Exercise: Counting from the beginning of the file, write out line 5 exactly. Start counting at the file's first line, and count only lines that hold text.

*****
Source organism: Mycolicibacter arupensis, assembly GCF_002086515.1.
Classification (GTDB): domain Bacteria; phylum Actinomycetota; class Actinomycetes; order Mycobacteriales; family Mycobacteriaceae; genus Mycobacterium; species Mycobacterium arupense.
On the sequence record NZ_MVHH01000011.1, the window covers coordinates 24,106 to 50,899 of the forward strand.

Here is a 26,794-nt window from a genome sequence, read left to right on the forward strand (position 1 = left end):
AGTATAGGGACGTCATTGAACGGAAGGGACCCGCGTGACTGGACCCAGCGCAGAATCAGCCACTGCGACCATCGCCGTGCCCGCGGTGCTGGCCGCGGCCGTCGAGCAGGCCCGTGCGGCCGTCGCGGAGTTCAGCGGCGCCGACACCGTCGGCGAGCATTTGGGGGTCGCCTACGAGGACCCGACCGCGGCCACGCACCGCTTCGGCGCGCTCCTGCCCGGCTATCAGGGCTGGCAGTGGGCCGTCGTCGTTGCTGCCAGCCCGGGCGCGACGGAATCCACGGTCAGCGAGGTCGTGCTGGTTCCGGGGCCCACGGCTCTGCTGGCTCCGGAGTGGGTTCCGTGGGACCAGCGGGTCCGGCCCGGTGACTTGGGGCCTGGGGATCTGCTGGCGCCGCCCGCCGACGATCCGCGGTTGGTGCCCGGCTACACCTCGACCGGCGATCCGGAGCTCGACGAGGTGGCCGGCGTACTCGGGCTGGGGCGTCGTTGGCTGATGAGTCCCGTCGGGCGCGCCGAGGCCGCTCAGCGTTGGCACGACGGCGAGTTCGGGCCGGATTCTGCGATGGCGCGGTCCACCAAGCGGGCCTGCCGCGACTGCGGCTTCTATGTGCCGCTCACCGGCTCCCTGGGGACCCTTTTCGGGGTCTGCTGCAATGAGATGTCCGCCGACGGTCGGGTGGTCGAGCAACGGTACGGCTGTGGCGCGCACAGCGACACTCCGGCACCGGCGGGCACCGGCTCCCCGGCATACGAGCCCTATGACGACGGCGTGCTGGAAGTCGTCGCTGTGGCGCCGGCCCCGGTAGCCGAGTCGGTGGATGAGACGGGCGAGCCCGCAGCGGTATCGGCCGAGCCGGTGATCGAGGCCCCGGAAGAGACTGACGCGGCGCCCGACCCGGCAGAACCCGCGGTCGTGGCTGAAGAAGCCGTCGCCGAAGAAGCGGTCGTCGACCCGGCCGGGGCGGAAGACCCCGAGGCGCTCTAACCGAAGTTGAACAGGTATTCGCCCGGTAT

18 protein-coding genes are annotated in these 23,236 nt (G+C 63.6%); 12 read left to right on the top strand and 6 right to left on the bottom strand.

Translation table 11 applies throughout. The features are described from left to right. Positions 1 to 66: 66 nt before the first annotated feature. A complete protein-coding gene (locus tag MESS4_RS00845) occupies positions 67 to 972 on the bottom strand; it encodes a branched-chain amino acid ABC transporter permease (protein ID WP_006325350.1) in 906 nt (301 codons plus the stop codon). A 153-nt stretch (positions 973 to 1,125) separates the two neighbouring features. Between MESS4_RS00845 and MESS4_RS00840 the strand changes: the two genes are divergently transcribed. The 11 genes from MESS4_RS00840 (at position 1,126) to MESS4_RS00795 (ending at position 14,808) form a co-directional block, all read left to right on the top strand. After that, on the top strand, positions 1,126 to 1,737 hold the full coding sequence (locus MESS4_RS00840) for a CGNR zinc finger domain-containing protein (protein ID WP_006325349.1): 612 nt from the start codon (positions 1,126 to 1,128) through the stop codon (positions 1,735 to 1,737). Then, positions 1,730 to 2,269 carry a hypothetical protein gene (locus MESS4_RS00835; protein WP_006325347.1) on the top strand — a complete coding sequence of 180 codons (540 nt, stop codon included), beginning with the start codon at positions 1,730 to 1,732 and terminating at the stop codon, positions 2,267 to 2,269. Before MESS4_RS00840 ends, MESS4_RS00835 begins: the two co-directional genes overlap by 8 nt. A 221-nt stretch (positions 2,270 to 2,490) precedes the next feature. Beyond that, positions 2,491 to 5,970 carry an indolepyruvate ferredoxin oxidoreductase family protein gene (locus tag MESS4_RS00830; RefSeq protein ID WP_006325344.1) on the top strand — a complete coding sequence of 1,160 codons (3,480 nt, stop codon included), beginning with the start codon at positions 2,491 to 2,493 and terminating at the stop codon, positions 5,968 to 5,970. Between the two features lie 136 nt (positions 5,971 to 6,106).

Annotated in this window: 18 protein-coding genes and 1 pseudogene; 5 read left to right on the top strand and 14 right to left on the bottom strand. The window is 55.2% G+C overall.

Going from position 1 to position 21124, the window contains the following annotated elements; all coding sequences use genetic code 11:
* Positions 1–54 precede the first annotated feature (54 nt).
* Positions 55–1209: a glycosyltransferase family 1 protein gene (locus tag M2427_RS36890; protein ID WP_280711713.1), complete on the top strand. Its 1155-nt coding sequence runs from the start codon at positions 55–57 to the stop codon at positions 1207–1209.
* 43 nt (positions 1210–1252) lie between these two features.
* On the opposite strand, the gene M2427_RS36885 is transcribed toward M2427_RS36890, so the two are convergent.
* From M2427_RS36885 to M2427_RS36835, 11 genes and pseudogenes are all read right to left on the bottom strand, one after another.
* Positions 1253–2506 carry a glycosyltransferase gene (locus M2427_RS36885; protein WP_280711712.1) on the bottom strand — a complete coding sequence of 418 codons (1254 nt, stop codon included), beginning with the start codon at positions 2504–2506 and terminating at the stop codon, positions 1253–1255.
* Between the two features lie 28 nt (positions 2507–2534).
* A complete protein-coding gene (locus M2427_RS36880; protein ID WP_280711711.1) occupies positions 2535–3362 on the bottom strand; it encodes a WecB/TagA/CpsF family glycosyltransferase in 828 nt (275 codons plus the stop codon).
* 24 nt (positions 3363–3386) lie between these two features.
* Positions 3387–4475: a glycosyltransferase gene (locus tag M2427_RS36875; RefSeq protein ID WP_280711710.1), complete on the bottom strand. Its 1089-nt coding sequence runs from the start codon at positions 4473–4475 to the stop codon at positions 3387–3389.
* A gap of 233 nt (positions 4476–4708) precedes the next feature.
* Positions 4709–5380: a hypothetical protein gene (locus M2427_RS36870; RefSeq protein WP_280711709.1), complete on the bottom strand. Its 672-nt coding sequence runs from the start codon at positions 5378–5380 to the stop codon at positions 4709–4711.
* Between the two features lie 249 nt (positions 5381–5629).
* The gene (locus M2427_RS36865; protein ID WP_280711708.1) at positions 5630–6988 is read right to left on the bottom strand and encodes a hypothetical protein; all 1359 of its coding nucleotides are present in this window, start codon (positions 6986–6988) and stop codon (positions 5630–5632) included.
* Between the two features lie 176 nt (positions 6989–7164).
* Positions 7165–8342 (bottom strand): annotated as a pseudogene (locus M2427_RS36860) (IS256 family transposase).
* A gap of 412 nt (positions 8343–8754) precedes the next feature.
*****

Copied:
AGTATAGGGACGTCATTGAACGGAAGGGACCCGCGTGACTGGACCCAGCGCAGAATCAGCCACTGCGACCATCGCCGTGCCCGCGGTGCTGGCCGCGGCCGTCGAGCAGGCCCGTGCGGCCGTCGCGGAGTTCAGCGGCGCCGACACCGTCGGCGAGCATTTGGGGGTCGCCTACGAGGACCCGACCGCGGCCACGCACCGCTTCGGCGCGCTCCTGCCCGGCTATCAGGGCTGGCAGTGGGCCGTCGTCGTTGCTGCCAGCCCGGGCGCGACGGAATCCACGGTCAGCGAGGTCGTGCTGGTTCCGGGGCCCACGGCTCTGCTGGCTCCGGAGTGGGTTCCGTGGGACCAGCGGGTCCGGCCCGGTGACTTGGGGCCTGGGGATCTGCTGGCGCCGCCCGCCGACGATCCGCGGTTGGTGCCCGGCTACACCTCGACCGGCGATCCGGAGCTCGACGAGGTGGCCGGCGTACTCGGGCTGGGGCGTCGTTGGCTGATGAGTCCCGTCGGGCGCGCCGAGGCCGCTCAGCGTTGGCACGACGGCGAGTTCGGGCCGGATTCTGCGATGGCGCGGTCCACCAAGCGGGCCTGCCGCGACTGCGGCTTCTATGTGCCGCTCACCGGCTCCCTGGGGACCCTTTTCGGGGTCTGCTGCAATGAGATGTCCGCCGACGGTCGGGTGGTCGAGCAACGGTACGGCTGTGGCGCGCACAGCGACACTCCGGCACCGGCGGGCACCGGCTCCCCGGCATACGAGCCCTATGACGACGGCGTGCTGGAAGTCGTCGCTGTGGCGCCGGCCCCGGTAGCCGAGTCGGTGGATGAGACGGGCGAGCCCGCAGCGGTATCGGCCGAGCCGGTGATCGAGGCCCCGGAAGAGACTGACGCGGCGCCCGACCCGGCAGAACCCGCGGTCGTGGCTGAAGAAGCCGTCGCCGAAGAAGCGGTCGTCGACCCGGCCGGGGCGGAAGACCCCGAGGCGCTCTAACCGAAGTTGAACAGGTATTCGCCCGGTAT